The other two features are interesting additions, and they round out the first disc quite well. The first is an isolated music track - no dialogue, no sound effects, just Randy Newman's soundtrack. The second is an isolated sound effects track - like the music track but only the sound effects. Cool stuff.
CE Disc #2
This is where the hard-core, "Super Genius" DVD edition of "A Bug's Life" really takes off. All of the features are listed in the column to the right, so I'm just going to mention a couple of my favorite supplements. The first is the early presentation reel "Fleabie." This was used to show industry people how Pixar was progressing during the development of the movie, and it gives the viewers a good sense of the fun and hard work that goes on behind- the- scenes.
Another is the great section on story development and the storyboarding process. And, I can't forget to mention the 1997 Academy Award-winning short "Geri's Game." I absolutely love the facial animation. (Keep an eye out for Geri in Toy Story 2 as the toy repairman...)
However, I think my absolute favorite feature of the second disc is the section on the outtakes. There is a featurette on how the concept was developed, and several of the filmmakers talk about their favorite outtakes. Best of all, both sets of the outtakes are independently accessible and in full-frame. No more looking at them as part of the credits! You get all of the hilarious scenes filling up your entire screen. It's a wonderful touch.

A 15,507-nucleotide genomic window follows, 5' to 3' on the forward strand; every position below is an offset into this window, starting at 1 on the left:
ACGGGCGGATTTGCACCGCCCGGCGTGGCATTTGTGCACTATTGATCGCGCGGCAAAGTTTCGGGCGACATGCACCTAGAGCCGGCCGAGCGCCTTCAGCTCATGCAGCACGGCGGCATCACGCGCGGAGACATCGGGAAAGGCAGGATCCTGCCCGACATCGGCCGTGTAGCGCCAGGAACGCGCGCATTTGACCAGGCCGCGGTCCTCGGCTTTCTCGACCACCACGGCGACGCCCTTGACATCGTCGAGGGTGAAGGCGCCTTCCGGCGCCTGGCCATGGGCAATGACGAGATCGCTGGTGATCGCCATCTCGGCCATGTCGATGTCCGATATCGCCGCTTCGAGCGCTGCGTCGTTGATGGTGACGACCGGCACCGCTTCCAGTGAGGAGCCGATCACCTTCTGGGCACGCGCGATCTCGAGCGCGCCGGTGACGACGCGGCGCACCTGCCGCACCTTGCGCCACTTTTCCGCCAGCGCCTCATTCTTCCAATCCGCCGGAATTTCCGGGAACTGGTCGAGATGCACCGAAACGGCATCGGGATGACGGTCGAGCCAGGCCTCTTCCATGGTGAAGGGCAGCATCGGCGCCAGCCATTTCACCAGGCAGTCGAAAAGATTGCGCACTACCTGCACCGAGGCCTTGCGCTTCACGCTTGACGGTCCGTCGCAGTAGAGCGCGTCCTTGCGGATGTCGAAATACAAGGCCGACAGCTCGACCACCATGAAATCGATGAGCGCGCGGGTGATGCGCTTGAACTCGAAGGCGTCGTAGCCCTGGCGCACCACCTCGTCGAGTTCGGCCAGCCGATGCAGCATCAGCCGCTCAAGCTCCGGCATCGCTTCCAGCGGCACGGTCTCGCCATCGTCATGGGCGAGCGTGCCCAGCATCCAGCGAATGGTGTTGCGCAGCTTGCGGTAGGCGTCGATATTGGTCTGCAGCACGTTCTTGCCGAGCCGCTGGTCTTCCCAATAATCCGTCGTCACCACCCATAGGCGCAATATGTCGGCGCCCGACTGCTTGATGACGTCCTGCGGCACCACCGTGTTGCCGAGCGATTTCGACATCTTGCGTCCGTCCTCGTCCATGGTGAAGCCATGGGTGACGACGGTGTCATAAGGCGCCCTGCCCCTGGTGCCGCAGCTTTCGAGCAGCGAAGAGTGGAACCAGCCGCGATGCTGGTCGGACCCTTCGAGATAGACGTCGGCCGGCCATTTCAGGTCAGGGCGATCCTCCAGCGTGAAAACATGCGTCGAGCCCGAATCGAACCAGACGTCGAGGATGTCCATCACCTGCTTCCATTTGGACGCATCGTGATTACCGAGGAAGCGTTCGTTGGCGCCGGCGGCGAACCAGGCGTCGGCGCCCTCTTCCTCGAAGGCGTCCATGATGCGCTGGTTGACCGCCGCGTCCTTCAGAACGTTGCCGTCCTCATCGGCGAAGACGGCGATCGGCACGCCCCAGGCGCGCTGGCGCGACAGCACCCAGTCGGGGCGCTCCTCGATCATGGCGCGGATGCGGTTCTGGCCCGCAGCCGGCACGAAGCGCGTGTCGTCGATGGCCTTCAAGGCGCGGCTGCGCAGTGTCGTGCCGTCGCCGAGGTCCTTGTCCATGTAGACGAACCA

As Disney and Pixar's first attempt at a CE on DVD, this collection of supplemental material set the reference mark for what constitutes a Disney Collector's Edition, and there is a ton of cool stuff to keep you busy for hours. Younger kids may not find some of this stuff interesting, but it's worth having the material around when they do start to ask about how a film like this is made - it makes great reference material.The Video, Audio and Interface...
This DVD was the first to be produced completely in the digital domain. By that, I mean that the original digital animation files were directly used to generate the compressed digital files that are stored on the DVD. This differs from the "normal" way of creating the compressed digital movie files on a DVD because usually those files are created from a digitized version of the master film print. Doing this can cause loss of fine detail color imbalances, and other picture degradation. However, by keeping everything digital or on a computer, the result is an amazingly clear and detailed picture throughout the movie. The colors are bright and saturated, and even on a regular TV, this DVD looks fantastic.
Actually, there are two different versions of the movie available on the first disc. There is the widescreen version, which is enhanced for widescreen TVs, and there is a full-frame version. While some folks like the widescreen version, like me, Pixar wanted to take the computer animation technology one step further and create a full-frame version just for the home video release that had all of the visual impact of a widescreen version. To do this, they basically had to "reshoot" the entire movie by digitally moving characters around the set, creatively panning the camera, cropping scenes and adding additional animation to the top and bottom of the widescreen image. This is stuff that just can't be done with conventional movies, and the result is a version of the movie that stays true to the filmmaker's vision and looks good on a regular TV. There is a nice featurette on the "recomposing" process on the second disc.